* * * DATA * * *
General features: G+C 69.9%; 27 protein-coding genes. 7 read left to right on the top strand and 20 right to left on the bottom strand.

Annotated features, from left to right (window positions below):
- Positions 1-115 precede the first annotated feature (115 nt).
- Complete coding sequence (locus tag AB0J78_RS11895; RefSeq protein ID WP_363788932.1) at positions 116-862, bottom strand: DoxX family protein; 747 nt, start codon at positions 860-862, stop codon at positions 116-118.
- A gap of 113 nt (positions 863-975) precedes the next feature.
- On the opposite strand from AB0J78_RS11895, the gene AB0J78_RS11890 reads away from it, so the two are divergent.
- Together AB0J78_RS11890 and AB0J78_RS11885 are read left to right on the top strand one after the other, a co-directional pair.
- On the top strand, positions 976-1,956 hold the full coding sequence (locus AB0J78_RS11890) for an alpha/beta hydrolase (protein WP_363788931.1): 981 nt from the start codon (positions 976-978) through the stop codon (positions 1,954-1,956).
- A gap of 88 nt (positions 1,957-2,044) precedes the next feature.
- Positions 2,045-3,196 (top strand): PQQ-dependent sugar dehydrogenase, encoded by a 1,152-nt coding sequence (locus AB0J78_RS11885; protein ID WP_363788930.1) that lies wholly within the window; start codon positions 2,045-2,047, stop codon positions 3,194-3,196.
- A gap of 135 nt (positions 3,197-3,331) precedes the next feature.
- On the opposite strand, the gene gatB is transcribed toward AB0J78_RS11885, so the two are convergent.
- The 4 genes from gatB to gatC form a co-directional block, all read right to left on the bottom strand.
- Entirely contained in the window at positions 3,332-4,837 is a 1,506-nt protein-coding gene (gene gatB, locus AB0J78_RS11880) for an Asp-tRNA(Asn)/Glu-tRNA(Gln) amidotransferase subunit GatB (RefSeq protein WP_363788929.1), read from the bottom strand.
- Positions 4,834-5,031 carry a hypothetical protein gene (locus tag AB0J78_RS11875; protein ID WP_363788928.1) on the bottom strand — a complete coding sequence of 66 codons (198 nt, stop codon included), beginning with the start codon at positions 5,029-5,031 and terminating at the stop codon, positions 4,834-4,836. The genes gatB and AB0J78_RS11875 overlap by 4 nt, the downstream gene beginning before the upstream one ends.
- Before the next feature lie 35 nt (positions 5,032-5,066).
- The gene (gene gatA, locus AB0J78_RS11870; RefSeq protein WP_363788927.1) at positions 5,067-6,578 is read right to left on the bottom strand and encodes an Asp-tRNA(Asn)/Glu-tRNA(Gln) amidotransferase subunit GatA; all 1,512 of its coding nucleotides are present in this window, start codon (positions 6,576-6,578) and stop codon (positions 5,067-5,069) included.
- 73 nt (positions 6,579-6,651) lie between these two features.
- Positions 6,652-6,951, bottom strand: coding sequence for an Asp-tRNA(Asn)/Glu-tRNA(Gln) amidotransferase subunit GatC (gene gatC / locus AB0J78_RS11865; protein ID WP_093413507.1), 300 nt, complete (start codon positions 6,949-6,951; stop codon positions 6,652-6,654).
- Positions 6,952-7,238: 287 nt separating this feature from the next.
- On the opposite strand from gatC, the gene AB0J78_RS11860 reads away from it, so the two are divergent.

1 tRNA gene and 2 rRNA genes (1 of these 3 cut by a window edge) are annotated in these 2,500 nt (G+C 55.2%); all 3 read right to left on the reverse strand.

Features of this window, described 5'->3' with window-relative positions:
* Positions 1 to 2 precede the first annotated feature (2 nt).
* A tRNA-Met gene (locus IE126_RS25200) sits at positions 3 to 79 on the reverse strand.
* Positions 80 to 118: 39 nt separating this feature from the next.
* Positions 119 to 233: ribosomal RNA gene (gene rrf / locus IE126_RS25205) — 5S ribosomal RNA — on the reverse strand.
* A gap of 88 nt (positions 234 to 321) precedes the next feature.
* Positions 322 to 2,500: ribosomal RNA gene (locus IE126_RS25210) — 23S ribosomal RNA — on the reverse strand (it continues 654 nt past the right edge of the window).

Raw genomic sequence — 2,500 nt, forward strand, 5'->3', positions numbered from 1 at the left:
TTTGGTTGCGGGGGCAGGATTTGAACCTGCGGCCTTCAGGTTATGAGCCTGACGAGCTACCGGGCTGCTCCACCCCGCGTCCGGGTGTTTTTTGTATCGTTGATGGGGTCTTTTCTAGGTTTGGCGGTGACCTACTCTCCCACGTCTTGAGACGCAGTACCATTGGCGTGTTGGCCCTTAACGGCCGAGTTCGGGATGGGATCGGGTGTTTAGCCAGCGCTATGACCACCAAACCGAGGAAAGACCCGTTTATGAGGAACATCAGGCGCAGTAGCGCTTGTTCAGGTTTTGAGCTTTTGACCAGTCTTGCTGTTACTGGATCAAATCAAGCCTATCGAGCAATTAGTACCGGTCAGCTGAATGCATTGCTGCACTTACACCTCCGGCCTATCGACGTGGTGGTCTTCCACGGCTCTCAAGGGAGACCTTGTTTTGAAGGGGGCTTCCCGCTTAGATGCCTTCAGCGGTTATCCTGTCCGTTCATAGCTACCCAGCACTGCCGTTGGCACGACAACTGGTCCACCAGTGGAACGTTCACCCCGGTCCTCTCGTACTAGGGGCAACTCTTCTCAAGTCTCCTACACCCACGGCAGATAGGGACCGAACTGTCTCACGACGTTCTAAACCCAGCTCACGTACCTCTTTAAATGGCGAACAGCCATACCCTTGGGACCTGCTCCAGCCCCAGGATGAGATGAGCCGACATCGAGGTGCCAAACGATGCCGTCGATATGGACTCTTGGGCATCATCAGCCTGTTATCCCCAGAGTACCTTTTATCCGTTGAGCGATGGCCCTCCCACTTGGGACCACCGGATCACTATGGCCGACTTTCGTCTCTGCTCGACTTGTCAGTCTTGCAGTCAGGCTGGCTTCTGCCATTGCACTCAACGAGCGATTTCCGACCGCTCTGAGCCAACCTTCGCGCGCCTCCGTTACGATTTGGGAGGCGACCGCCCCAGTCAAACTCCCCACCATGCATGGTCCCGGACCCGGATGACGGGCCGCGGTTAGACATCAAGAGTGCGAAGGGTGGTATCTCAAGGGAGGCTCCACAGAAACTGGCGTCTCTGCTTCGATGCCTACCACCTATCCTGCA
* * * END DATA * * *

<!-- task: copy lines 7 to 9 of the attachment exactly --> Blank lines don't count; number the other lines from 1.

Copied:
- Together AB0J78_RS11890 and AB0J78_RS11885 are read left to right on the top strand one after the other, a co-directional pair.
- On the top strand, positions 976-1,956 hold the full coding sequence (locus AB0J78_RS11890) for an alpha/beta hydrolase (protein WP_363788931.1): 981 nt from the start codon (positions 976-978) through the stop codon (positions 1,954-1,956).
- A gap of 88 nt (positions 1,957-2,044) precedes the next feature.